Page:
Last month critics of crowdfunding jumped on their soap boxes after the sale of Oculus to Facebook. After the completion of the $2 billion acquisition was announced, social media began to buzz. Those that are opposed to the idea of crowdfunding took this opportunity to proclaim that those that had backed Oculus' Kickstarter campaign had somehow been swindled out of a financial windfall. This could not be further from the truth.
Crowdfunding is not a simple concept. In fact. the term 'crowdfunding' has become an umbrella term for many different means for entrepreneurs to use in order to raise capital for their businesses. The crowdfunding detractors mentioned above appear to be attempting to use this broad term to confuse the public to satisfy their own personal agenda. There is a vast difference between rewards-based crowdfunding and the sale of debt or equity in your company.
Rewards-based crowdfunding has become very popular over the past few years. These are the platforms where the general public can explore the various ideas and concepts of others. If they like the what they see they can choose to back that business. When you back a business you receive something in return. These can vary from a thank you letter to a promotional item to an opportunity to receive the product before its available to the public. In the case with Oculus, well over half the backers donated $300 each and received a developer kit that allowed them to develop software for the headset.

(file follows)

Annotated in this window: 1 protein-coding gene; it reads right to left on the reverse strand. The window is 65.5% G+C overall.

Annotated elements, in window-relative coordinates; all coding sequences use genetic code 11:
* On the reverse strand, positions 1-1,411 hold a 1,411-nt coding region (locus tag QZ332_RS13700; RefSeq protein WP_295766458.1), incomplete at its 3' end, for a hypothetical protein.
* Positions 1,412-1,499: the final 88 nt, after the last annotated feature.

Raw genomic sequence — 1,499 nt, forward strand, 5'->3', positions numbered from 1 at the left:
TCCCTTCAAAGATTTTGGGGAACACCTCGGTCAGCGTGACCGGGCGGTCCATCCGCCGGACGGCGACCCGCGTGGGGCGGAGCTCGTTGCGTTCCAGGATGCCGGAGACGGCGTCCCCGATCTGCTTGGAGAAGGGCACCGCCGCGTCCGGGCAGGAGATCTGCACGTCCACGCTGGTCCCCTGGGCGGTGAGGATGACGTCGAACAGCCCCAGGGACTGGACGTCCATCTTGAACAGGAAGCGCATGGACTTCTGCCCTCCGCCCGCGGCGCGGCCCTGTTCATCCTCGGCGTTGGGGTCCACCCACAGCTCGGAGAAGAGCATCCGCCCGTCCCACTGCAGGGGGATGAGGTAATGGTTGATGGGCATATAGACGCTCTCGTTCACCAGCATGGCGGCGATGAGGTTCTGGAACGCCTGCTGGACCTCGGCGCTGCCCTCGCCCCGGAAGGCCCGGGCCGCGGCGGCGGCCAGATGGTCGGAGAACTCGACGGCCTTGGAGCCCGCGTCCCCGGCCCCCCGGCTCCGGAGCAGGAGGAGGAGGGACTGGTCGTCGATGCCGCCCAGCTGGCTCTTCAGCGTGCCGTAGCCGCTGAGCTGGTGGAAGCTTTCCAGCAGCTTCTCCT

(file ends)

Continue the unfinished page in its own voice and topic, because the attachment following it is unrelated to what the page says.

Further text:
These types of "rewards" should not be confused with the debt or equity investments that the new crowdfunding laws are meant to cover. Those that paid Oculus $300 and received the developer kit cannot convert that kit into Oculus stock. The same way that when you buy you morning coffee from Starbucks, you are not given the option after the purchase if you want that coffee or ownership in Starbucks. Reward-based crowdfunding is not regulated by any government entity because its actually viewed as a sale. You are paying a business money and in return you receive something.
The new crowdfunding laws, like the JOBS Act or the Michigan intrastate crowdfunding laws, are regulated by the government. When you purchase equity in a business, you do not receive a product. Instead you receive an ownership interest in that business. When you loan money to a business, you execute a promissory note and receive interest on your investment. If you give a business money and sign a profit sharing agreement, you get return based on how much revenue that business generates.
If Oculus had run a crowdfunding campaign under the JOBS Act and for every $300 you paid, you would get 1 share of Oculus stock, when Oculus sold for $2 billion, the over 5,000 backers that paid that money would have been paid for the value of 1 share of Oculus stock as a return. Obviously, all those backers knew they were not getting any shares in exchange for their $300.
Crowdfunding is a new tool for businesses to utilize. It provides capital but it goes beyond that too. It can validate a product or business. It can provide exposure for a new business that is looking to make a name for itself. It is also an investment opportunity that will see hundreds, if not thousands, of people vetting the business, its owners and the market. It would seem that if a business is able to reach its funding goals, not only does that legitimize the business concept but also means the business is credible too.
For more information on crowdfunding or other business funding issues, contact The Business Law Group by clicking HERE and letting us know what we can do for your business today.
Source: "Why Oculus Didn't Betray Backers With $2B Facebook Buyout" by Kendall Almerico of Entrepreneur